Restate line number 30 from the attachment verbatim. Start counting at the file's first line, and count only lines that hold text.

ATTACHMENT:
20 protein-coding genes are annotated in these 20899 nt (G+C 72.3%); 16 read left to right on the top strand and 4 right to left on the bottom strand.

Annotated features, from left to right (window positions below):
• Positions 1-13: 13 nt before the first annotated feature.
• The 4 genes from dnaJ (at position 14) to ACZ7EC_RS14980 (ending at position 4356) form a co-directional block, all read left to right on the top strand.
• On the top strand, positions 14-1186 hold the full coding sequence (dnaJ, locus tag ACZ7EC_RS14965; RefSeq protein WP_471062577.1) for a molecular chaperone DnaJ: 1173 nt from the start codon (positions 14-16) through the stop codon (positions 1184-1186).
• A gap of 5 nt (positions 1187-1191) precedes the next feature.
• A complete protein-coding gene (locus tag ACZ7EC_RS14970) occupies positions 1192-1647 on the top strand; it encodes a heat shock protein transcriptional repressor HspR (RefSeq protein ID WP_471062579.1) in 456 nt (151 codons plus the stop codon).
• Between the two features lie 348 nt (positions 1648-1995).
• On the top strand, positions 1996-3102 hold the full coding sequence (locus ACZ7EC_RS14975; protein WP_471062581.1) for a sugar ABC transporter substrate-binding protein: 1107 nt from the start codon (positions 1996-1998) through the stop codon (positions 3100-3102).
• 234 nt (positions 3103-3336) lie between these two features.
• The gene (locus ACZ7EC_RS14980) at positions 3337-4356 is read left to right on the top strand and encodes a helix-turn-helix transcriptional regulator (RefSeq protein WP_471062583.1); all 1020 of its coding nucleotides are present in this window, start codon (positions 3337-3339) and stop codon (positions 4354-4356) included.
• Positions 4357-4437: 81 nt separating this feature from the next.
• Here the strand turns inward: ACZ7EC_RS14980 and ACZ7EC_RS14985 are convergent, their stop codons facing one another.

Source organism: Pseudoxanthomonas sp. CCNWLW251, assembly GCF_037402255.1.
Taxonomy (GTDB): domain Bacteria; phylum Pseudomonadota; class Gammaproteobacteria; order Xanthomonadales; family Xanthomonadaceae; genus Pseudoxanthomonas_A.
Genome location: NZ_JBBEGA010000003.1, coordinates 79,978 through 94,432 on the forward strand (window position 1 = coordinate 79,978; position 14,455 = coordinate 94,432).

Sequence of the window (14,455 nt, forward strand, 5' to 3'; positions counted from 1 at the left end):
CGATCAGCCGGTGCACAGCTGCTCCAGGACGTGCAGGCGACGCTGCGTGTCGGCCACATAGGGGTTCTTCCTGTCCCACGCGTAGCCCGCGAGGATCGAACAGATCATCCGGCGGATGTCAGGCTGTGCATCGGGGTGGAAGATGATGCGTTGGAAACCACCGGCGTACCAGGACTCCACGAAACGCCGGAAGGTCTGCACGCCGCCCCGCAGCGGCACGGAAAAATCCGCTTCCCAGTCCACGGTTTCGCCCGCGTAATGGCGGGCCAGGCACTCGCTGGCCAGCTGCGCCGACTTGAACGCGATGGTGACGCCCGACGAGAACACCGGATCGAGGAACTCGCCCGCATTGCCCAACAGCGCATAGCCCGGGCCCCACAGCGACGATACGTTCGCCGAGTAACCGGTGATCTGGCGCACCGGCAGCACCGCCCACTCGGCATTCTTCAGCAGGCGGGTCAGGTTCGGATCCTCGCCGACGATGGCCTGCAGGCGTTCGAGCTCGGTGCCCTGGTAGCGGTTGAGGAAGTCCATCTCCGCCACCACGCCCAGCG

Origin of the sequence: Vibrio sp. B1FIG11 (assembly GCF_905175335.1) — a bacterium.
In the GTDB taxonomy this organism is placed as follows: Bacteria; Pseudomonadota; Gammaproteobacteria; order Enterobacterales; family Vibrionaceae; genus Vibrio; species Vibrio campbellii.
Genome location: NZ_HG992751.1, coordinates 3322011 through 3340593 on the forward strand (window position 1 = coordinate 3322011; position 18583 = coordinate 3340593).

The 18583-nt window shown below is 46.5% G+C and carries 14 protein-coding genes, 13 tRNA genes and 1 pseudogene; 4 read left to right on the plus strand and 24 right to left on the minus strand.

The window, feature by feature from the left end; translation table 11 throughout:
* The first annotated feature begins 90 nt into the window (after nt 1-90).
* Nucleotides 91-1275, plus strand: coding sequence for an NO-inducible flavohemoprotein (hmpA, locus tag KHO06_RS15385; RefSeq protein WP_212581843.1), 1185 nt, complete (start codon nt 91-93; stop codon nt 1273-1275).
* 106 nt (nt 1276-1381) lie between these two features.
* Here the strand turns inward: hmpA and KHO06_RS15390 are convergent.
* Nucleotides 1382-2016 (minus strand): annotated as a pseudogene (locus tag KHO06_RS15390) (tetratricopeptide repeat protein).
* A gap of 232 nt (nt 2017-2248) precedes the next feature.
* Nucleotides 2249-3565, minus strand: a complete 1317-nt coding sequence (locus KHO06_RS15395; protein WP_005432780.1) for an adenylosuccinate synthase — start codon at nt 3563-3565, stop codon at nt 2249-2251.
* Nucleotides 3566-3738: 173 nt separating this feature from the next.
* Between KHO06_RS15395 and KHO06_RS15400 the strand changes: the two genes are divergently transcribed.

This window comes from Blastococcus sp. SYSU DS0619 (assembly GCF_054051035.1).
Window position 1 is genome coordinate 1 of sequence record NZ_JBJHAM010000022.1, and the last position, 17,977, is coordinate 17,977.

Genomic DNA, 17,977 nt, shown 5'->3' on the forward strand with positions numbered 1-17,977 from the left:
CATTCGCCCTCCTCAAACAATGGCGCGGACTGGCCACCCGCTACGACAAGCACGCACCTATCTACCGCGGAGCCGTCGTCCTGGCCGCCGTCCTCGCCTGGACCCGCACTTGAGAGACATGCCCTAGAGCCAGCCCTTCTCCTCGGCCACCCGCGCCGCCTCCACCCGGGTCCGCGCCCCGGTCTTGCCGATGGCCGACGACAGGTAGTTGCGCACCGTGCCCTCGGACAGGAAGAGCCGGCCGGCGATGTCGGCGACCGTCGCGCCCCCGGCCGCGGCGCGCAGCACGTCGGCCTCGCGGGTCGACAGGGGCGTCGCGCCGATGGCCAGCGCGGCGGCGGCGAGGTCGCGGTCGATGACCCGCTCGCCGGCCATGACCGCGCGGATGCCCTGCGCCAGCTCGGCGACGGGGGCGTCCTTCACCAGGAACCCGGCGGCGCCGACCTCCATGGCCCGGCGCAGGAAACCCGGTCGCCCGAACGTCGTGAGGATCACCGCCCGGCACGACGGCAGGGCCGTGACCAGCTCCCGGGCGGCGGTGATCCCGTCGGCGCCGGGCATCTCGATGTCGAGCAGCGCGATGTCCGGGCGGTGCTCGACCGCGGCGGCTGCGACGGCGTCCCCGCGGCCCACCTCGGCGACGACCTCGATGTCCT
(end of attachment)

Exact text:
* Nucleotides 2249-3565, minus strand: a complete 1317-nt coding sequence (locus KHO06_RS15395; protein WP_005432780.1) for an adenylosuccinate synthase — start codon at nt 3563-3565, stop codon at nt 2249-2251.